The story of the $50,000 HORSE event should've been about the turnout. For the first time in its prestigious history, there were fewer than 100 players who bought in to the $50,000 Event 49. All had hopes of cementing themselves in poker history by winning the Chip Reese Memorial Trophy that is awarded to the champion, but many couldn't believe that so few would register.
As we reached Wednesday afternoon on the East Coast, the story of numbers dissipated and became one of amazement as the final table, which began at 5 p.m. ET on Tuesday, was still being played out.
When the action finally stopped on ESPN360.com, 492 hands had been dealt and David Bach was left standing holding his first WSOP bracelet and the aforementioned trophy. After a seven-hour heads-up match with John Hanson, Bach, exhausted, was still thrilled about his first major tournament victory.
"It hasn't even sunken in yet," Bach said to the WSOP. "Especially this tournament. This is Chip Reese's tournament. I think this is the best tournament of the whole year. It means the world to win."
The 37-year-old professional poker player has been playing on the poker circuit for six years. Prior to poker, he was a professional bowler, but since transitioning, he's concentrated on lengthy sessions, which gave him the proper preparation for staying focused at the final table.
"In bowling, you have to control your body and your mind at the same time," he said. "In poker, you only have to control your mind. So, all that training of controlling the mind and body helps make the pressure of poker much easier.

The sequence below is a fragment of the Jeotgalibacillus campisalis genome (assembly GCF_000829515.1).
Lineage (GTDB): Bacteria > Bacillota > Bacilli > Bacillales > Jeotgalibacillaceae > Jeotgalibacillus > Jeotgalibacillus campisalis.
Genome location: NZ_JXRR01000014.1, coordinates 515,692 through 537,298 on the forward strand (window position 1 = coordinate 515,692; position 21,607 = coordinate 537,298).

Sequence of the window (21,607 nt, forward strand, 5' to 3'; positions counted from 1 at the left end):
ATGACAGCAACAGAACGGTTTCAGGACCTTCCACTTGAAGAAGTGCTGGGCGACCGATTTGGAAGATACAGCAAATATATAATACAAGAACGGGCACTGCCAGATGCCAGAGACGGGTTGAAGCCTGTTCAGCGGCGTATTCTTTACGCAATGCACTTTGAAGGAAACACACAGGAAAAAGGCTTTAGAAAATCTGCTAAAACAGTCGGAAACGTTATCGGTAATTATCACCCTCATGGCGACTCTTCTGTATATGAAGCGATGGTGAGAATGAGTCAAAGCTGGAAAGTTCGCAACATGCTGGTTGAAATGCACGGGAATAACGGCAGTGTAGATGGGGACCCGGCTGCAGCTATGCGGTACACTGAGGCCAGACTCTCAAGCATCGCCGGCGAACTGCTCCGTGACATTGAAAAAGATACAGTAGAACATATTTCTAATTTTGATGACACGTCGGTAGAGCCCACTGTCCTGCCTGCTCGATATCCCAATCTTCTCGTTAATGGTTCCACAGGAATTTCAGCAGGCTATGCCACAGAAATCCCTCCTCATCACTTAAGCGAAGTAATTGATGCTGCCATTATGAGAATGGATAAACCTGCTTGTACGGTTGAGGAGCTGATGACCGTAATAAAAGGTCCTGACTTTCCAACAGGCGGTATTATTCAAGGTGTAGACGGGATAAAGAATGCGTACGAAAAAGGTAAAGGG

"I said, just be a professional," Bach said on how he kept his concentration. "I kept looking at Chip Reese's name on that trophy and that's what he would do."
Just like Reese, Bach continued to grind during the entire final table. After being the short stack with five players left, he managed to win some key pots in Omaha high-low split that gave him some life and much-needed encouragement. He also had the support of his friends and family, whom he e-mailed Sunday night explaining to them that this was the tournament he would win.
"This is the tournament I want to win the most," he said, recalling what he wrote in his e-mail. "If I am going to break through and win, this is the right one."
Bach now has five WSOP final table appearances and 11 cashes for $2.4 million in career earnings. While Bach's accomplishment will forever be engraved on the trophy, Hanson's performance must not be forgotten. In 2007, Hanson took third in the event. With his runner-up finish this year, he has earned the recognition of the industry as one of the best HORSE players in the world.
Also at the final table were two players who were vying for player of the year honors. Vitaly Lunkin, who won the $40,000 no-limit hold 'em Event 2, finished in fourth while Ville Wahlbeck, winner of the $10,000 mixed game world championship, finished in sixth. Wahlbeck currently sits second on the player of the year leaderboard with finishes of first, second, third, sixth, 12th and 13th place in 2009.
Fan favorites Huck Seed, Erik Seidel and Chau Giang were also looking for gold, but all were eliminated nearly 10 hours before the tournament was complete.
Other notable finishers included Gus Hansen (ninth), David Chiu (12th) and 2007 world champion Freddy Deeb (14th).
Below are the complete results of Event 48:
Event 49: HORSE World Championship
Prize pool: $4,560,000
Players in the money: 16
1. David Bach ($1,276,802)
2. John Hanson ($789,199)
3. Erik Sagstrom ($522,394)
4. Vitaly Lunkin ($368,813)
5. Huck Seed ($276,610)
6. Ville Wahlbeck ($219,655)
7. Chau Giang ($184,087)
8. Erik Seidel ($162,382)
9. Gus Hansen ($123,895)
10. Mike Wattel ($123,895)
11. Ray Dehkharghani ($99,590)
12. David Chiu ($99,590)
13. Tony Guoga ($83,630)
14. Freddy Deeb ($83,630)
15. Steve Billirakis ($72,914)
16. John Kabbaj ($72,914)